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Cooking, kids and the kitchen AA A

Can your children find their way around a kitchen?

New research conducted by Westinghouse has revealed that family recipes and cooking skills are not being passed to the next generation as they once were.

The Westinghouse Kids in the Kitchen Survey* found that cooking from scratch is in decline, with parents today half as likely as the previous generation to always cook from scratch (26% compared to 53%). 

This lack of ‘kitchen time’ has resulted in over a million parents reporting that they never teach their children to cook. One third (33%) of families teach their kids to cook once a month and 30% of parents report they never share their family cooking traditions, tips and recipes with their kids.

That has real implications for the health of families and children – cooking from scratch lets parents know exactly how much sugar, salts and fats are included in the family’s daily diet. 

If children are not equipped with the basic skills of the kitchen – chopping, cutting, measuring and mixing, it may also lead to a greater reliance in the future on fast and processed, pre-prepared and packaged food – many of which are loaded with artificial flavours, colours, sodium and sugar. 

pasta in a bowlPassing on skills and traditions is critical to keeping cooking alive. Parents whose mothers always cooked from scratch are much more likely to do the same for their children (43% compared to 8%). 

Westinghouse has teamed up with Australia’s favourite home cook and mum, Julie Goodwin have created the Kids in the Kitchen recipe booklet, featuring 12 delicious recipes which the whole family can cook together. Recipes include chocolate banana French toast, sticky chicken drumsticks with Asain slaw and ricotta gnocchi with peas and prosciutto - YUM!

Julie Goodwin believes that getting kids in the kitchen is about having fun, getting messy and enjoying the chaos, as well as teaching them lifelong skills, and encouraged all Aussie families to give it a go this school holidays. 

“Cooking is one of the greatest life skills that you can teach and share with your children. It helps set them up for life for their nutrition and wellbeing as well as proving a wonderful time for the family to spend together.”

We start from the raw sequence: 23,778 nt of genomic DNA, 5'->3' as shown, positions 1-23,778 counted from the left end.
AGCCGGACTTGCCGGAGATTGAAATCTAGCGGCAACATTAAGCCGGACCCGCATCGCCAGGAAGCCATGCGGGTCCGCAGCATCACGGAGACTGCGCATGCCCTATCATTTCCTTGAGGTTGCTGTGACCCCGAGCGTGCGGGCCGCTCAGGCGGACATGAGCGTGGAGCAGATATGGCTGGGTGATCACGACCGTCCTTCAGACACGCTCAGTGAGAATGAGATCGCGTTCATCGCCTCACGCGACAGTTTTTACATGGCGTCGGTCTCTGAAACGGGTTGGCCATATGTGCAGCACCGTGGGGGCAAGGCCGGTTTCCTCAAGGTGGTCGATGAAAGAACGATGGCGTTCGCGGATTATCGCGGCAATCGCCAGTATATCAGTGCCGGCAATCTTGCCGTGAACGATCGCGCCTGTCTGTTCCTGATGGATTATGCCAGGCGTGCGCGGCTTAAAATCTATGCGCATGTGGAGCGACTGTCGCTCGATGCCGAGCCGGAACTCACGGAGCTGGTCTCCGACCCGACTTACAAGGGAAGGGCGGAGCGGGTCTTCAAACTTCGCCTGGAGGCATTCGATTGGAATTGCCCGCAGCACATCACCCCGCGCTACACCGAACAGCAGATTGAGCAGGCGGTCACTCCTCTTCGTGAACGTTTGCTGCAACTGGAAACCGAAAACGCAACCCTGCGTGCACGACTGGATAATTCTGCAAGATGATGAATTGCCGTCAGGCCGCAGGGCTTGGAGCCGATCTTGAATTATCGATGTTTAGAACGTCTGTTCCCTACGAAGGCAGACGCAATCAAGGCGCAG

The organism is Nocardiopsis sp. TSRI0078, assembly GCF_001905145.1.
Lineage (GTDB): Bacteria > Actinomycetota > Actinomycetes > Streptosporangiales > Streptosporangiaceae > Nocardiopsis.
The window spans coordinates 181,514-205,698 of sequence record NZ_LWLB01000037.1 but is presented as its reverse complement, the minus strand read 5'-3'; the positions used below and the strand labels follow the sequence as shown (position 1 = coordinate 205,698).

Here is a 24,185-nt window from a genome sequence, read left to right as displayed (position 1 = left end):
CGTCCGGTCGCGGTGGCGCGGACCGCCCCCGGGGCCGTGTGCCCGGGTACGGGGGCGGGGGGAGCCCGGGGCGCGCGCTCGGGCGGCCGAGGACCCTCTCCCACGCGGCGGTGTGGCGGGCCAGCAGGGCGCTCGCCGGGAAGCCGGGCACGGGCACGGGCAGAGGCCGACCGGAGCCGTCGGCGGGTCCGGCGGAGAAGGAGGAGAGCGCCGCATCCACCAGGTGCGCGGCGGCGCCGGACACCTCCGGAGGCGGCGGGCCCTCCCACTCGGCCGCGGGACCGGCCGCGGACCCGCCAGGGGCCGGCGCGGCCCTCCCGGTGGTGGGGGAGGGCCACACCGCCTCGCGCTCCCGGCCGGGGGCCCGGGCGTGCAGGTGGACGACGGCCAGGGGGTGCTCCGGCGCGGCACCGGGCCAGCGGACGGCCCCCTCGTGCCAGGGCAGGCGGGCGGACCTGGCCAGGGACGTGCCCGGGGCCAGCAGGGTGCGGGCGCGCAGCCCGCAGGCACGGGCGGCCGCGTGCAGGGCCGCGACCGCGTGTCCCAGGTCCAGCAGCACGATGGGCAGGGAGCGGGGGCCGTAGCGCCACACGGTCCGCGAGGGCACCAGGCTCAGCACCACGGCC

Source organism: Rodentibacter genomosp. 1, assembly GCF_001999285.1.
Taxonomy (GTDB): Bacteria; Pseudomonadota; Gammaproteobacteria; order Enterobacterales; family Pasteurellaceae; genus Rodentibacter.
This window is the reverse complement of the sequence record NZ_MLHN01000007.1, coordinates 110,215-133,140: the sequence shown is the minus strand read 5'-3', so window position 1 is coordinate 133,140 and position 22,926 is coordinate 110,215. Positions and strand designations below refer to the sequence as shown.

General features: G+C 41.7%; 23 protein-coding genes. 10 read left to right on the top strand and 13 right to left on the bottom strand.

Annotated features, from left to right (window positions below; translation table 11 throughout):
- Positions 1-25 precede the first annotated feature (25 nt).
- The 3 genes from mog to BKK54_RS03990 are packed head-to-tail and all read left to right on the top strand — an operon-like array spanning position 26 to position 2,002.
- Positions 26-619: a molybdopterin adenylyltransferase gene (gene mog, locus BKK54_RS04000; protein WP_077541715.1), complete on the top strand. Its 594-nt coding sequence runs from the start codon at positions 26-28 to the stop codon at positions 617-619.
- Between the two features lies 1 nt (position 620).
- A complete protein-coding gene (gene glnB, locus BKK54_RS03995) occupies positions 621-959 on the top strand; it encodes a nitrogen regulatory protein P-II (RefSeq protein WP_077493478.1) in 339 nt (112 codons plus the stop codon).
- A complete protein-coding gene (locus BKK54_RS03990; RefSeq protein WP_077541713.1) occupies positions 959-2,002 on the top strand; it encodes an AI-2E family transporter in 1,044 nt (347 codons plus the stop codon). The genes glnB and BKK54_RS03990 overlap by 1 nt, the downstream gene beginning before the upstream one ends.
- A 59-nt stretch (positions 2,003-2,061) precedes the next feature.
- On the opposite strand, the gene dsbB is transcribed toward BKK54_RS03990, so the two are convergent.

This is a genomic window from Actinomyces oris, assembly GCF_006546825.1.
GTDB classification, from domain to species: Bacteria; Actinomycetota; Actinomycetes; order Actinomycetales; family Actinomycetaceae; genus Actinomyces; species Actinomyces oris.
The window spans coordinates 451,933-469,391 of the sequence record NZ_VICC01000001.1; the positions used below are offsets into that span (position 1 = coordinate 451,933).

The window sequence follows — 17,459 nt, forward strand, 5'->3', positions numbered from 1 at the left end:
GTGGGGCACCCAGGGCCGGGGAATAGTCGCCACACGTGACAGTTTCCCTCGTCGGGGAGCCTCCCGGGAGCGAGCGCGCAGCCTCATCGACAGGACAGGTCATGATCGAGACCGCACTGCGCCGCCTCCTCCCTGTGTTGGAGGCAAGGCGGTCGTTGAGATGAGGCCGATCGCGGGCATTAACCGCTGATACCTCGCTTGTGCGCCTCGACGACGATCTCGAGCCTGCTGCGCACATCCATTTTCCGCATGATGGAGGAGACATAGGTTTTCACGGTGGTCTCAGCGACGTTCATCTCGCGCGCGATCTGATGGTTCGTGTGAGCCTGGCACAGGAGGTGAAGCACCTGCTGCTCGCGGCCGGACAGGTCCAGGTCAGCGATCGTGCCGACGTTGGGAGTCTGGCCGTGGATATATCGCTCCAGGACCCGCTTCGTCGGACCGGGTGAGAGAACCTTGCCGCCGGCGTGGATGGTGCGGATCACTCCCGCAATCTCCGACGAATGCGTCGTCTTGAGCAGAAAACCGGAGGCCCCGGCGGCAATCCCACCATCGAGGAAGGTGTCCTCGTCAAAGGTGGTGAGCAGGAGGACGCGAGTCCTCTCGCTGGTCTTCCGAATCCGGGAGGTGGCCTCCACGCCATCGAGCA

Julie’s tips to get kids into the kitchen

Get them involved in the whole process – from going through cookbooks and picking what you’re going to make, to going down to the grocery store and getting the ingredients. Children are far more likely to enjoy cooking and eating what has been created if they have some ownership in the process

Channel your inner green thumb – going to the garden and picking veggies that you have grown together from a seed is very rewarding

Don’t overcomplicate itfocus on simple dishes and the fun behind cooking, teach your kids to clean as they go and minimise the stress in the kitchen

Colour is key – kids love colour, so choose recipes that have vibrant colours throughout like salads and stir-frys

Homemade take away – identify your kids’ favourite takeaway meal and work out how to create them at home in a fresh new way.

grating cheese

food on table

Fast facts

The modern parent now relies on takeaway (82%) and prepared meals and sauces (78%) to fast-track dinner, with one in five parents depending on prepared meals and sauces three or more times each week.

Two-thirds of parents say the biggest barrier to cooking from scratch is that meals need to be prepared quickly (64%), half report being too tired (52%) and a quarter of Australian parents report a lack of planning (28%).

Many families rely on the same seven meals each week to feed the family with more than a third (36%) having 5 or fewer meals in their weekly dinner repertoire

Almost one in four parents admit that their kids never help in the kitchen (23%) and 28% admit their kids only help once a month

The top reasons that kids don’t help in the kitchen include: too busy on their devices (31%), parents are worried about the mess (21%) or too tired/lack the energy to get kids involved in meal-prep (20%).

*The research was conducted by Galaxy Research on behalf of Westinghouse in September 2016 involving a representative sample of over 1,000 Australian parents of children aged 18 years or younger in the household.

Download the free e-recipe booklet here: https://www.westinghouse.com.au/news/kids-in-the-kitchen/